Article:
Effective verbal or spoken communication is dependent on a number of factors and cannot be fully isolated from other important interpersonal skills such as non-verbal communication, listening skills and clarification.
Clarity of speech, remaining calm and focused, being polite and following some basic rules of etiquette will all aid the process of verbal communication.
This lesson is designed to help you think about how you communicate verbally. This lesson includes information on the process involved and the steps you can take to help ensure that verbal or spoken messages are received as intended.
In many interpersonal encounters, the first few minutes are extremely important as first impressions have a significant impact on the success of further communication.
Everyone has expectations and norms as to how initial meetings should proceed and people tend to behave according to these expectations. If these expectations are mismatched, communication will not be effective or run smoothly, and some form of negotiation will be needed if relations are to continue.
At a first meeting, formalities and appropriate greetings are usually expected: such formalities could include a handshake, an introduction to yourself, eye contact and discussion around a neutral subject such as the weather or your journey may be useful.
The use of encouraging words alongside non-verbal gestures such as head nods, a warm facial expression and maintaining eye contact, are more likely to reinforce openness in others.
The use of encouragement and positive reinforcement can:
Active listening is an important skill and yet, as communicators, people tend to spend far more energy considering what they are going to say rather than listening to what the other person is trying to say.
Although active listening is a skill in itself, covered in depth on our listening pages, it is also vital for effective verbal communication.
The following points are Xcite's™ tips for effective and active listening:
Xcite™ believes that effective questioning is an essential skill. Questioning can be used to:
Closed questions tend to seek only a one or two word answer (often simply 'yes' or 'no') and, in doing so, limit the scope of the response. Two examples of closed questions are "Did you travel by car today?" and "Did you see the football game yesterday?" These types of question mean control of the communication is maintained by the questioner, yet this is often not the desired outcome when trying to encourage verbal communication. Nevertheless, closed questions can be useful for focusing discussion and obtaining clear, concise answers when needed.
Open questions broaden the scope for response since they demand further discussion and elaboration. For example, "What was the traffic like this morning?" or "What do you feel you would like to gain from this lesson?" Open questions will take longer to answer, but they do give the other person far more scope for self-expression and encourage involvement in the conversation.
Reflecting is the process of feeding-back to another person your understanding of what has been said. Although reflecting is a specialized skill used within counselling, it can also be applied to a wide range of communication contexts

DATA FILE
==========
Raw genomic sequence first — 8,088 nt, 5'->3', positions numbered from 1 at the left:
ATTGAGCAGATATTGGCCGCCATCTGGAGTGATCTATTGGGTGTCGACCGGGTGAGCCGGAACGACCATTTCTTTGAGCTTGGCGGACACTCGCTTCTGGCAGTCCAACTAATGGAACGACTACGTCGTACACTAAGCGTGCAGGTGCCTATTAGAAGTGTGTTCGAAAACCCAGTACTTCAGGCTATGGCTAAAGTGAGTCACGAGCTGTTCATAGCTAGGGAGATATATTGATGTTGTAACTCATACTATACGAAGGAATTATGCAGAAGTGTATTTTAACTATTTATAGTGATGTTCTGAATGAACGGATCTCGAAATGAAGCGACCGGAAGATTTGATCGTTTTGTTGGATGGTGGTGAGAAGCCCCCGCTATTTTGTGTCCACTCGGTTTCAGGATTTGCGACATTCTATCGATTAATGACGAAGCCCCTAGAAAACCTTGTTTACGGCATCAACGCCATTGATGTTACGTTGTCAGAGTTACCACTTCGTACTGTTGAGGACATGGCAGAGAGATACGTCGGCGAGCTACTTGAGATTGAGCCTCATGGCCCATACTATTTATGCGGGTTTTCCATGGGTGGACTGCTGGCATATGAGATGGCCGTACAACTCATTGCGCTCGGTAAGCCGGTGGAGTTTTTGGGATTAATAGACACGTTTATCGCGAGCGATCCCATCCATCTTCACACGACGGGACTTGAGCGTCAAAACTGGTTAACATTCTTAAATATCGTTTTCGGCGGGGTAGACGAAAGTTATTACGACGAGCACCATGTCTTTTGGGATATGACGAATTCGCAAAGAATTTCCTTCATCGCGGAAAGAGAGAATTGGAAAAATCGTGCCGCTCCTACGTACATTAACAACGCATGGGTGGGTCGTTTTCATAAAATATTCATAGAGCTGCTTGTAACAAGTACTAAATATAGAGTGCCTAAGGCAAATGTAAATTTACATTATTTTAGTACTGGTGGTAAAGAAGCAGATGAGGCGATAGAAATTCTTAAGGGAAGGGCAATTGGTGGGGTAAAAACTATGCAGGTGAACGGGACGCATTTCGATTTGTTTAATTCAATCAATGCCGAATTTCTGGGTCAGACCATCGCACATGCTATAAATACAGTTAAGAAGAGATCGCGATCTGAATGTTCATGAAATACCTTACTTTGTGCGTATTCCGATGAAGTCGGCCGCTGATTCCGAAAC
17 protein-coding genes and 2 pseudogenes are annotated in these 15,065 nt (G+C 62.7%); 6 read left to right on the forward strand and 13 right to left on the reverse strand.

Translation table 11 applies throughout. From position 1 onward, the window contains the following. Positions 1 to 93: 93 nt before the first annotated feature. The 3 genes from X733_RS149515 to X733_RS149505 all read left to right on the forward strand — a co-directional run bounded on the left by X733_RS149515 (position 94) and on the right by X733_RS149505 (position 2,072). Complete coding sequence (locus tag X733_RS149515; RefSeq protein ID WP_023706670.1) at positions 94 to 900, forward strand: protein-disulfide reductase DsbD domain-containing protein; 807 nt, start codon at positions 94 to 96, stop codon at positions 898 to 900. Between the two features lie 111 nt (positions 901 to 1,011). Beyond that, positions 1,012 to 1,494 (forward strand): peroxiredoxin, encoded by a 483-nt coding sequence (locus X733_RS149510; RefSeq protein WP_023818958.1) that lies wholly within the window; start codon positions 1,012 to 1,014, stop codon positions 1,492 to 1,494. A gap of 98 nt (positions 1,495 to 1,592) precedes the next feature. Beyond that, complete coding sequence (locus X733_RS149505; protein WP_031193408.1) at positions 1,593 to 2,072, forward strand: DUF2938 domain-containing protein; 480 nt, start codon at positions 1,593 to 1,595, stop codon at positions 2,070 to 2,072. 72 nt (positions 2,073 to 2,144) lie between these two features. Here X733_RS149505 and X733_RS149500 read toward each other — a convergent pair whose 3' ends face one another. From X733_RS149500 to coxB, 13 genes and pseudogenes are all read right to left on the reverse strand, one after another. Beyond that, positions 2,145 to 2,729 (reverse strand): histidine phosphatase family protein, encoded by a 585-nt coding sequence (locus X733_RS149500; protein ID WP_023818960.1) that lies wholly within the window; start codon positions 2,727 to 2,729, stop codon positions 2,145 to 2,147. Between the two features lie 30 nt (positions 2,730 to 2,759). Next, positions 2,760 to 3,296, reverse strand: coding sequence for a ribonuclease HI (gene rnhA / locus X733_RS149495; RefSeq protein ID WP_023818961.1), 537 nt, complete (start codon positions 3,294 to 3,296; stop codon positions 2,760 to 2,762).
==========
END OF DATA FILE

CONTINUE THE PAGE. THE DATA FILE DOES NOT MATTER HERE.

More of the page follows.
and is a useful skill to learn.
Reflecting often involves paraphrasing the message communicated to you by the speaker in your own words, capturing the essence of the facts and feelings expressed, and communicating your understanding back to the speaker.
It is a useful skill because:
A summary is an overview of the main points or issues raised. Summarizing can also serve the same purpose as 'reflecting'. However, summarizing allows both parties to review and agree the communication exchanged between them up to that point in time. When used effectively, summaries may also serve as a guide to the next steps forward.
The way a communication is closed or ended will, at least in part, determine the way a conversation is remembered.
A range of subtle, or sometimes not so subtle, signals are used to end an interaction. For example, some people may avoid eye contact, stand up, turn their body away, or use behaviors such as looking at a watch or closing notepads or books. All of these non-verbal actions indicate to the other person that the initiator wishes to end the communication.
Closing an interaction too abruptly may not allow the other person to 'round off' what he or she is saying so you should ensure there is time for winding-up. The closure of an interaction is a good time to make any future arrangements. Last, but not least, this time will no doubt be accompanied by a number of socially acceptable parting gestures.
You have now learnt how to communicate properly using Xcite's™ Formula. Please remember to follow Xcite's™ suggestions as they will increase your work performance.
Xcite™ hopes you enjoyed this information on verbal communication. Please proceed to the next lesson. It will help you become an effective speaker.
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